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Babe Ruth was a slugger who brought fear to any pitcher that he faced. Hank Aaron hit an amazing number of homeruns. Those two guys could really hit a baseball. And homeruns are extremely exciting. However, there is another thing that they did more often. They struck out.

They struck out more often than they hit homeruns. This is acceptable in baseball, but this is not acceptable in life and especially in the work place.

You cannot fail more than you succeed and be profitable at work.

The other traders in the crude oil pit used to make fun of me for my style of trading. The only problem was that at the end of the year I was in the top two percent of the money makers down in the pits and I did this year in and year out.

What did I do that was different than everybody else? I stayed in my lane. I discovered what I was good at and I did it ruthlessly. They called me the cab driver. I would ring the cash register everyday. The market would move, I would get my piece. I wasn't trying to get rich on one trade. I wasn't looking to retire in one day. I wasn't trying to knock the ball out of the park. I was making decisions - pitch by pitch, situation by situation, and trade by trade.

As an athlete, these things are second nature. You learn to forget about the last victory or the last disaster. You have to deal with what is dealt to you right now. What are the fundamentals today? What are the influencing factors right now at this moment and how do they play into my long-term goals?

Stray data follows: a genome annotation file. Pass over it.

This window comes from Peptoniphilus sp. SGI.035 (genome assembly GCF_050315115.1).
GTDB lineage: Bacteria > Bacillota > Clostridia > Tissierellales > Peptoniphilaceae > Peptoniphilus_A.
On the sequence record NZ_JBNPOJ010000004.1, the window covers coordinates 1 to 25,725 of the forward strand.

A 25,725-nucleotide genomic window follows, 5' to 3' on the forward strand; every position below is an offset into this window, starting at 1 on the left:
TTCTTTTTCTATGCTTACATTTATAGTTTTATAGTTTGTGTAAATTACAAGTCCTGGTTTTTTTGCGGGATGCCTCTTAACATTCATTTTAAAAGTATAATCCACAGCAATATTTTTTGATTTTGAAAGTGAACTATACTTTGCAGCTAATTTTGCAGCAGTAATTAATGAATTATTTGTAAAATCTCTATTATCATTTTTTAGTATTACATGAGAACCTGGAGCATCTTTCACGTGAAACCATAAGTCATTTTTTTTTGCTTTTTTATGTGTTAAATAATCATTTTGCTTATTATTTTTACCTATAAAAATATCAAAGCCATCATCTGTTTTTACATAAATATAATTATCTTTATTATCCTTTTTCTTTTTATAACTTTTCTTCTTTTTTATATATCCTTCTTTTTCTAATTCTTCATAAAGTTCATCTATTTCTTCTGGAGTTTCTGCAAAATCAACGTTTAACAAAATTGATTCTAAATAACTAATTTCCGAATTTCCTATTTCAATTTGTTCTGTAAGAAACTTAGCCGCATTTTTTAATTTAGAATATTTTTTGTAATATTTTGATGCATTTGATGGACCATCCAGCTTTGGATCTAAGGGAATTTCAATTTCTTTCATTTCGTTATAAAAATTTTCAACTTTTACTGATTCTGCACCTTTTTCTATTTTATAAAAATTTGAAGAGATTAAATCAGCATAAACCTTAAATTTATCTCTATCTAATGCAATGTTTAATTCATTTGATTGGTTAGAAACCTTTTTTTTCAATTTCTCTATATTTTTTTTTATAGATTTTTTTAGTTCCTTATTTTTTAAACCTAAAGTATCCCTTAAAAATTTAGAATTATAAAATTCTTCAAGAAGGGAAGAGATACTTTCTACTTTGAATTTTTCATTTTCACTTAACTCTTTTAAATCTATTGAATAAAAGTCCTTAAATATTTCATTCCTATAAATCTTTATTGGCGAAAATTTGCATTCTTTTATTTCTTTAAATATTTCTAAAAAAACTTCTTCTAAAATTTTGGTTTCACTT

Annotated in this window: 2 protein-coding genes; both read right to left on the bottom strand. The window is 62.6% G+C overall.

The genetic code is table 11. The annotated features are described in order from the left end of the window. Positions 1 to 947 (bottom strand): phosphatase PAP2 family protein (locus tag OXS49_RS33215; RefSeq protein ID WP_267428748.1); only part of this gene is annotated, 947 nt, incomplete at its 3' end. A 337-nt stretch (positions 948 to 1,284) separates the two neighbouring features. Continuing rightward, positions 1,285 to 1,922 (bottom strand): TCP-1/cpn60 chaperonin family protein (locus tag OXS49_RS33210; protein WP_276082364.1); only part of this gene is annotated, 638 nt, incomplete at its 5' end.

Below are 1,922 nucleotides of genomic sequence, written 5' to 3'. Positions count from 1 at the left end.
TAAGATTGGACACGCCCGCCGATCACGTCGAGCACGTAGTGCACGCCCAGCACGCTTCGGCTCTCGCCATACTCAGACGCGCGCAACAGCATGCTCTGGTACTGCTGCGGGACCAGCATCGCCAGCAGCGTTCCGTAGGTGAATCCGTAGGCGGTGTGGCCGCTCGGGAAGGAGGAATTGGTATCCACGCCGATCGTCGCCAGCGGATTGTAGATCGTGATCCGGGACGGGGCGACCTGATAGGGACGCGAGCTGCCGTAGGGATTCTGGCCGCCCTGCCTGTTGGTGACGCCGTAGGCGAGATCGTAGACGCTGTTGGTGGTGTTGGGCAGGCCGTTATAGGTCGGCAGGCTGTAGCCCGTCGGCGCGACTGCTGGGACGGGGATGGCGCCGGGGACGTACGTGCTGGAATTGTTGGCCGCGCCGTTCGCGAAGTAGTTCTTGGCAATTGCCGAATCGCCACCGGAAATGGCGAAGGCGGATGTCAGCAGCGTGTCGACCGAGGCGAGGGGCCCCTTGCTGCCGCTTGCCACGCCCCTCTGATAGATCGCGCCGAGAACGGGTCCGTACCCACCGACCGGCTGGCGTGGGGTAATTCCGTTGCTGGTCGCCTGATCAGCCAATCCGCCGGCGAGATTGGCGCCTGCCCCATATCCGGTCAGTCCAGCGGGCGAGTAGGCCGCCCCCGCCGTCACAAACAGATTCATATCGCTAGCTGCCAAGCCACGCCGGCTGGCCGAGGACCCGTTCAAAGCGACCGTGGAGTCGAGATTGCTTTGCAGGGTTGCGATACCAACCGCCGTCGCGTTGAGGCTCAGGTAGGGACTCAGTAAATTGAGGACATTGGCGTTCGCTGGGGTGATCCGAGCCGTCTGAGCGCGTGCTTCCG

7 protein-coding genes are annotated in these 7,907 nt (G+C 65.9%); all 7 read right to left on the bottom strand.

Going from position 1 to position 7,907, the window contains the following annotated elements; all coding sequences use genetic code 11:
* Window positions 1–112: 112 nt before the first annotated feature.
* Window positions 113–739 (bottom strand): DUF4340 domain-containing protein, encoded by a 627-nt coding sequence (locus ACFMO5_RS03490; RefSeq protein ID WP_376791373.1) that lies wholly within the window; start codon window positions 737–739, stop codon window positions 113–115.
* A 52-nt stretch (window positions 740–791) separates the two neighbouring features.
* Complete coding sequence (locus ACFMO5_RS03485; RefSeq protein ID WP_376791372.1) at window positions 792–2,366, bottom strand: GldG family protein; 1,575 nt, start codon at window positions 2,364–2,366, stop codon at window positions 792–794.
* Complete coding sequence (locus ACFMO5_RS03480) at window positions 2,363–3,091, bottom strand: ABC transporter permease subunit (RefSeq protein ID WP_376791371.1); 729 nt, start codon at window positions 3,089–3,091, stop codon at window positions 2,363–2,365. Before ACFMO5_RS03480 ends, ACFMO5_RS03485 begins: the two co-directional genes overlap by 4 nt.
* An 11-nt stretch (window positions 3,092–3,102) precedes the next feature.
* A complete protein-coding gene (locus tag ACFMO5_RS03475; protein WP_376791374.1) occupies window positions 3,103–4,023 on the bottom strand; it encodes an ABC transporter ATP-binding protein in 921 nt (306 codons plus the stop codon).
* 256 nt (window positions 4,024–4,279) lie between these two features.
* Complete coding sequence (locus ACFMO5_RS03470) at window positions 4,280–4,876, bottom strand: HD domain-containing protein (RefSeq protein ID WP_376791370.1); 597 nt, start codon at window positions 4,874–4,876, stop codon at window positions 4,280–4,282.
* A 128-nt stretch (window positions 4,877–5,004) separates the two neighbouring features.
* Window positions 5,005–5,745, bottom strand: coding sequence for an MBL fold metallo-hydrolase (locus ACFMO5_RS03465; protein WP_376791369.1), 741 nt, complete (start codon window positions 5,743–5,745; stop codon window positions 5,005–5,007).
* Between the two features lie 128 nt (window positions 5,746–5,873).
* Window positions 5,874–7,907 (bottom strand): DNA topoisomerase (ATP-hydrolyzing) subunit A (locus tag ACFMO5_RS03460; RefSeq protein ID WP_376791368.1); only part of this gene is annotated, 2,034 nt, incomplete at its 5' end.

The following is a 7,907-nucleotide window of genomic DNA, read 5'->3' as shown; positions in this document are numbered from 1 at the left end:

Do I want to consistently make money or do I want to be known as the long ball hitter, the guy with the big biceps and the most nerve. You shouldn't care as long as you are in your lane, providing for your family and doing your part to take dominion for Christ.

Many people get into the markets because they want the rush of the homerun. They think that somehow they will hear the cheers of the crowd. Trading, investing, and taking risk of any kind is more than gambling - it is grueling work. It is due diligence and patience. It is emotional management and discernment. It is proper associations and, most importantly, for the Christian it is proper motivation.

Are you motivated by man's opinion or are you content with staying in your lane and doing your part? It doesn't matter if you are in the dry cleaning business or in aerospace. It doesn't matter if you are in buttons or BioTech stocks. Hit singles and in every man's life the single will somehow roll to the wall for an in-the-park homer. God is no respecter of persons.

Make sound decisions everyday. Educate yourself in your lane to become the expert in your field and measure your risk. Stop swinging for the fences and you will see that the runs will begin to add up and you will be far ahead in the end.

Author Biography

Dan Stratton
Web site: Faith Exchange
 
Dan Stratton has been a member of the Wall Street community since 1981, first as a Yale-educated businessman with exceptional acumen, and today as a pastor and entrepreneur with a vision for using the Marketplace to unite the Body of Christ. Stratton’s oratorical style is straightforward, a coach in the half-time locker room, with the Bible as his game plan. Occasionally he lightens the mood by poking fun at himself and then showing the congregation his technique.
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